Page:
"A child's learning is the function more of the characteristics of his classmates than those of the teacher." James Coleman, 1972

Thursday, May 29, 2008

See What Comes After the Testocracy

When the current testing hysteria subsides, the work of CES will be critical in establishing or re-establishing meaningful learning environments that include multiple assessment methods for multiple learning tasks.

See part of the future tomorrow.

Beyond “The Big Test”: Coalition of Essential Schools Webcast Highlights Exhibitions as a Better Assessment Method

WHAT: Streaming webcast of a student’s Graduation Exhibition to a panel of evaluators and guests as part of National Exhibition Month

WHEN: Friday, May 30th, 2:00 p.m. Eastern, 11:00 a.m. Pacific

WHERE: Log onto: http://shows.implex.tv/Qwikcast/router.aspx?WebcastID=1281

Oakland, CA: The Coalition of Essential Schools (CES), the nation’s oldest and largest school reform organization, hosts a unique web event on Friday, May 30th, allowing educators, policy makers, parents and students to see, in action, the power of exhibitions as a means of assessing student learning. Exhibitions are presentations in the tradition of the PhD defense that provide a powerful alternative to machine-graded testing, not only better measuring but also dramatically improving student achievement and 21st-century skill development.

On Friday, May 30th, at 2:00 pm ET, CES will webcast an exhibition that occurred earlier in May in which a student presents her Graduation Exhibition to a panel of evaluators and guests that determines whether she has met proficiency requirements (http://shows.implex.tv/Qwikcast/router.aspx?WebcastID=1281). The web event marks the end of National Exhibition Month, during which students from over 100 schools nationwide presented their research findings and analysis to panels of expert judges and to community audiences. During the webcast, CES Executive Director Lewis Cohen will be available to answer questions about the exhibition in real time.

Gail Stafford, a senior at Francis W. Parker Essential School in Devens, Massachusetts, is the featured student in the webcast. Her exhibition is the culminating presentation of her year-long senior project that applies Professor Howard Gardner’s theory of multiple intelligences to an analysis of modern dance, integrating the theory in an original choreography. A question-and-answer segment with her evaluating panel further tests her ability to think on her feet and defend her work.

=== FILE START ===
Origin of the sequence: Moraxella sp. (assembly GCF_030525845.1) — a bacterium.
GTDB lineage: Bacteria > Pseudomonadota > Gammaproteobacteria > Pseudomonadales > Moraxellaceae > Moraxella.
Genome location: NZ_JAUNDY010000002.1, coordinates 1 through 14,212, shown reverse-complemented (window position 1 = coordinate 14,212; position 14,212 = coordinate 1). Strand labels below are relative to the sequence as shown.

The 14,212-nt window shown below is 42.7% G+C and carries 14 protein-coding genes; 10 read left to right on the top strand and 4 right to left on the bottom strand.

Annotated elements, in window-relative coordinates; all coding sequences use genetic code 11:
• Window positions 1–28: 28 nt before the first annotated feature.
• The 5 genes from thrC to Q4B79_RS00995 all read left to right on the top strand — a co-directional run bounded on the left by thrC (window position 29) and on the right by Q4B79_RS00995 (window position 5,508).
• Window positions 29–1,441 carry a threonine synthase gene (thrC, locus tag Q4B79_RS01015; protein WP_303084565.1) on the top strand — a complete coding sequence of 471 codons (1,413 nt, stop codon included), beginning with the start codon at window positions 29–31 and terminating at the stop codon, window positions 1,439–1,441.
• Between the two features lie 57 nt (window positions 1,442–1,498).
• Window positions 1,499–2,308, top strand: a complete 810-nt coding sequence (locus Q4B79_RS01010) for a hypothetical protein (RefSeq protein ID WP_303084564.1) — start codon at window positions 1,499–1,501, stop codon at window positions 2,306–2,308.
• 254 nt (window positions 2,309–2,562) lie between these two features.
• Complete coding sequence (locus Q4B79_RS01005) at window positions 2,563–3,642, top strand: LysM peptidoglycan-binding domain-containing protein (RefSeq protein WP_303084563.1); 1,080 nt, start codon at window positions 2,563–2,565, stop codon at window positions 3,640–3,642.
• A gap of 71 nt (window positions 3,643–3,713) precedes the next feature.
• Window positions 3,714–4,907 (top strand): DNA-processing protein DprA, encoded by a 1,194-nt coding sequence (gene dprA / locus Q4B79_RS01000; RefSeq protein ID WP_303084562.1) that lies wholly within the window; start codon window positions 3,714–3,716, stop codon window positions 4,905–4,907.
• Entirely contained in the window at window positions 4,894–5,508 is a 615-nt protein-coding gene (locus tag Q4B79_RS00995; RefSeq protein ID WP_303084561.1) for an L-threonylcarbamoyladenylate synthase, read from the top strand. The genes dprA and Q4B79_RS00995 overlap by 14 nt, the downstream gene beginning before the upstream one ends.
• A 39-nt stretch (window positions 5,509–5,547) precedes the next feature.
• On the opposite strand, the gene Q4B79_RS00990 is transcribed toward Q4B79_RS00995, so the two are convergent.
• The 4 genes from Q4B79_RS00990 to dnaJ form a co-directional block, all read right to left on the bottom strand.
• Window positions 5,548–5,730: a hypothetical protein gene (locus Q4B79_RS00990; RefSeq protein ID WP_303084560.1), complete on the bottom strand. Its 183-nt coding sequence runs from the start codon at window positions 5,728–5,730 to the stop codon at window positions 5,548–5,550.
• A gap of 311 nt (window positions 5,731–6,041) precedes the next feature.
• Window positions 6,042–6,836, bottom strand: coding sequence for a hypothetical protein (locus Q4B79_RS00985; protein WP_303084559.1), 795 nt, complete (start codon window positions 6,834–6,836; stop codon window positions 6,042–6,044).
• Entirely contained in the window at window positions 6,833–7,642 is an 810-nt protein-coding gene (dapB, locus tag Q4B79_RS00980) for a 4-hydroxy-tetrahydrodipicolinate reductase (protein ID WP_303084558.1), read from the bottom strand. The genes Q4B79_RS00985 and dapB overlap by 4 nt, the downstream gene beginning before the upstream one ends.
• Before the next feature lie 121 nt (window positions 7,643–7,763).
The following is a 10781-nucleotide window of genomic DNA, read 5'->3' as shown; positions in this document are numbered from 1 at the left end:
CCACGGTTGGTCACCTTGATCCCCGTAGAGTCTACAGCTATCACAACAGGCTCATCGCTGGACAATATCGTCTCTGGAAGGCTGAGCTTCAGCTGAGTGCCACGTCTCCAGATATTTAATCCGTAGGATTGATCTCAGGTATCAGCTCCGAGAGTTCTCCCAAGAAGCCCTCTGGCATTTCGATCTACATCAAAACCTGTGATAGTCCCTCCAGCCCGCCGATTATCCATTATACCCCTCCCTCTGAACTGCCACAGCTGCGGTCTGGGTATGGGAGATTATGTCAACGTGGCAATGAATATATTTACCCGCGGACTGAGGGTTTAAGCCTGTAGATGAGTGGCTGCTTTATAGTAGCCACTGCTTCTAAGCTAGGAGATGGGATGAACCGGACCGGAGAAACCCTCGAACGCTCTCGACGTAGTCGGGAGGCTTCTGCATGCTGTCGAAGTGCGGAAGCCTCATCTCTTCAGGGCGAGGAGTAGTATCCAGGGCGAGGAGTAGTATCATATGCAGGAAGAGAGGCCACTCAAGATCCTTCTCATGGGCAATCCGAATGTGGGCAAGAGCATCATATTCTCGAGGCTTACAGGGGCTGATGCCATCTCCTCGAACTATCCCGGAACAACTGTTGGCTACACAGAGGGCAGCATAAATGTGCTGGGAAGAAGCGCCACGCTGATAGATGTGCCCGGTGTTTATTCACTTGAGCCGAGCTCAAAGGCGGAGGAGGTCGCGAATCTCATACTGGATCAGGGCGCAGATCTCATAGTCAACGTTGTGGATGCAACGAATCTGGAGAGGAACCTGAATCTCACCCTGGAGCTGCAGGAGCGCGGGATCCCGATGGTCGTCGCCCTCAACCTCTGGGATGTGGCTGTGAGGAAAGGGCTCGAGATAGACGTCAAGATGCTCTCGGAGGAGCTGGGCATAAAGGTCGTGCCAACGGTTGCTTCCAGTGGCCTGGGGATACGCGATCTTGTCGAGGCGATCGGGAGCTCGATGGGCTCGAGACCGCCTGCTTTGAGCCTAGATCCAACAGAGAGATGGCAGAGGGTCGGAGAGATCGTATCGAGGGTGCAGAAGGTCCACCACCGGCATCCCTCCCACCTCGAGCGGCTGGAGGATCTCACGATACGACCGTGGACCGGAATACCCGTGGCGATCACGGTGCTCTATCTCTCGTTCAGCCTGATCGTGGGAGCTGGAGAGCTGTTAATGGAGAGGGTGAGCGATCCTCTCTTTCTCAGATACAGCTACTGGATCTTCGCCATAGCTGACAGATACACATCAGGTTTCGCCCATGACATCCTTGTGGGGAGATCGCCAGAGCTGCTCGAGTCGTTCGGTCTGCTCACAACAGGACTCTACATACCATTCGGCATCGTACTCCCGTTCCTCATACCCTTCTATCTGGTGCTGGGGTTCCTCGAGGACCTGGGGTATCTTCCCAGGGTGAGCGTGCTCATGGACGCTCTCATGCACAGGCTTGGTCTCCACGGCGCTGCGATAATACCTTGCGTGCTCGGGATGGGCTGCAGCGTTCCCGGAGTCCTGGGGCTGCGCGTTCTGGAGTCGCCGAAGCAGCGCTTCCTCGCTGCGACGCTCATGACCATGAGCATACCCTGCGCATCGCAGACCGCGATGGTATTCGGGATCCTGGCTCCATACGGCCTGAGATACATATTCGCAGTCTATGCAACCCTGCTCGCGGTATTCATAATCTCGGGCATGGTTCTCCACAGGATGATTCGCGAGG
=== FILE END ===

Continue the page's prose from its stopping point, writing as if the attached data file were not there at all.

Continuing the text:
Unlike machine-graded assessments that test textbook memorization, exhibitions require students to develop and use a wide range of high-level analytical and communication skills – the very skills, experts say, that pave the way for college and career success.

Many states, looking to address the limitations of NCLB, are exploring adoption of performance-assessment as a means to not only better measure but also improve student achievement. Exhibitions require students to think critically and present publicly – skills that are needed for success in the 21st century. Rhode Island is the first state to take the practice of exhibitions, as pioneered by CES, to scale. This spring marks the first time seniors across the state of Rhode Island will demonstrate their learning as a requirement for graduation. The exhibition webcast, say organizers, is an opportunity to see this promising reform, under consideration across a number of states, in action.

The Coalition of Essential Schools is an education reform organization dedicated to transforming American public education so that every child in every neighborhood, regardless of race or class, attends a personalized, equitable, and intellectually challenging school. Education reforms pioneered by CES have become common currency in policy debates around the country. The organization's growing network includes over 300 diverse schools in 36 states.

For additional information, please contact Ramon Calhoun, (510) 433-1924, rcalhoun@essentialschools.org

For more information about Exhibitions please see

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